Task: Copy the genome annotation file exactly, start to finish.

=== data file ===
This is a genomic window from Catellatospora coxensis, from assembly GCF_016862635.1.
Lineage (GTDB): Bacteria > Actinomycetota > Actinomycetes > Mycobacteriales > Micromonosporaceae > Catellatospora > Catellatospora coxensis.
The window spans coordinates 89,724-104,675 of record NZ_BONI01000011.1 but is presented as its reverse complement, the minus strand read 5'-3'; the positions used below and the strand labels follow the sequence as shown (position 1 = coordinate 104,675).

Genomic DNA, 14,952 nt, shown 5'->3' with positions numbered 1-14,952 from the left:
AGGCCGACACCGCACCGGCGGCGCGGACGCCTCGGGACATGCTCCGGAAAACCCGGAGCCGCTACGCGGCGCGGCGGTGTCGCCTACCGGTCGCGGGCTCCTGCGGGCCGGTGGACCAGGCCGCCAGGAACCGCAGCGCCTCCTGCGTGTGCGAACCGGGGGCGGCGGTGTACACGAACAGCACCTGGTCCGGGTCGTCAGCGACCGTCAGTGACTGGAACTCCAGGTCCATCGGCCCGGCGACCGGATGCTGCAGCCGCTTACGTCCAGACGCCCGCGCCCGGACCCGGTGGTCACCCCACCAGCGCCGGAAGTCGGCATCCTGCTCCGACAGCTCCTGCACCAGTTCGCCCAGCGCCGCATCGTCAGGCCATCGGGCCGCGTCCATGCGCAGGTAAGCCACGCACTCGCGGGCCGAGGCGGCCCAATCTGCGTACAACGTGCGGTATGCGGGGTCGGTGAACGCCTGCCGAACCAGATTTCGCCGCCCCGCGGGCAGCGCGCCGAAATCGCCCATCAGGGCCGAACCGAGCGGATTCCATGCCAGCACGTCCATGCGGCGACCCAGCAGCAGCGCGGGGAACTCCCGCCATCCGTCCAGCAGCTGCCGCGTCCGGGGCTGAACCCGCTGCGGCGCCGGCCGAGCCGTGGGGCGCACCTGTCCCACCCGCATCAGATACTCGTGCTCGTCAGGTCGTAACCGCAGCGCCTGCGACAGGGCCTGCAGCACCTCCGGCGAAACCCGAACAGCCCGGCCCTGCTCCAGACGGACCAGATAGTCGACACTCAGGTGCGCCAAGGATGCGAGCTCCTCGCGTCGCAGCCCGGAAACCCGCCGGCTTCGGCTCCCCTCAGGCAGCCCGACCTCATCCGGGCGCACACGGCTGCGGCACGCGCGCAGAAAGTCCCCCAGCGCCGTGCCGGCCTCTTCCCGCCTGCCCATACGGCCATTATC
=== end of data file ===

This is a genomic window from Catellatospora coxensis, from assembly GCF_016862635.1.
Lineage (GTDB): Bacteria > Actinomycetota > Actinomycetes > Mycobacteriales > Micromonosporaceae > Catellatospora > Catellatospora coxensis.
The window spans coordinates 89,724-104,675 of record NZ_BONI01000011.1 but is presented as its reverse complement, the minus strand read 5'-3'; the positions used below and the strand labels follow the sequence as shown (position 1 = coordinate 104,675).

Genomic DNA, 14,952 nt, shown 5'->3' with positions numbered 1-14,952 from the left:
AGGCCGACACCGCACCGGCGGCGCGGACGCCTCGGGACATGCTCCGGAAAACCCGGAGCCGCTACGCGGCGCGGCGGTGTCGCCTACCGGTCGCGGGCTCCTGCGGGCCGGTGGACCAGGCCGCCAGGAACCGCAGCGCCTCCTGCGTGTGCGAACCGGGGGCGGCGGTGTACACGAACAGCACCTGGTCCGGGTCGTCAGCGACCGTCAGTGACTGGAACTCCAGGTCCATCGGCCCGGCGACCGGATGCTGCAGCCGCTTACGTCCAGACGCCCGCGCCCGGACCCGGTGGTCACCCCACCAGCGCCGGAAGTCGGCATCCTGCTCCGACAGCTCCTGCACCAGTTCGCCCAGCGCCGCATCGTCAGGCCATCGGGCCGCGTCCATGCGCAGGTAAGCCACGCACTCGCGGGCCGAGGCGGCCCAATCTGCGTACAACGTGCGGTATGCGGGGTCGGTGAACGCCTGCCGAACCAGATTTCGCCGCCCCGCGGGCAGCGCGCCGAAATCGCCCATCAGGGCCGAACCGAGCGGATTCCATGCCAGCACGTCCATGCGGCGACCCAGCAGCAGCGCGGGGAACTCCCGCCATCCGTCCAGCAGCTGCCGCGTCCGGGGCTGAACCCGCTGCGGCGCCGGCCGAGCCGTGGGGCGCACCTGTCCCACCCGCATCAGATACTCGTGCTCGTCAGGTCGTAACCGCAGCGCCTGCGACAGGGCCTGCAGCACCTCCGGCGAAACCCGAACAGCCCGGCCCTGCTCCAGACGGACCAGATAGTCGACACTCAGGTGCGCCAAGGATGCGAGCTCCTCGCGTCGCAGCCCGGAAACCCGCCGGCTTCGGCTCCCCTCAGGCAGCCCGACCTCATCCGGGCGCACACGGCTGCGGCACGCGCGCAGAAAGTCCCCCAGCGCCGTGCCGGCCTCTTCCCGCCTGCCCATACGGCCATTATC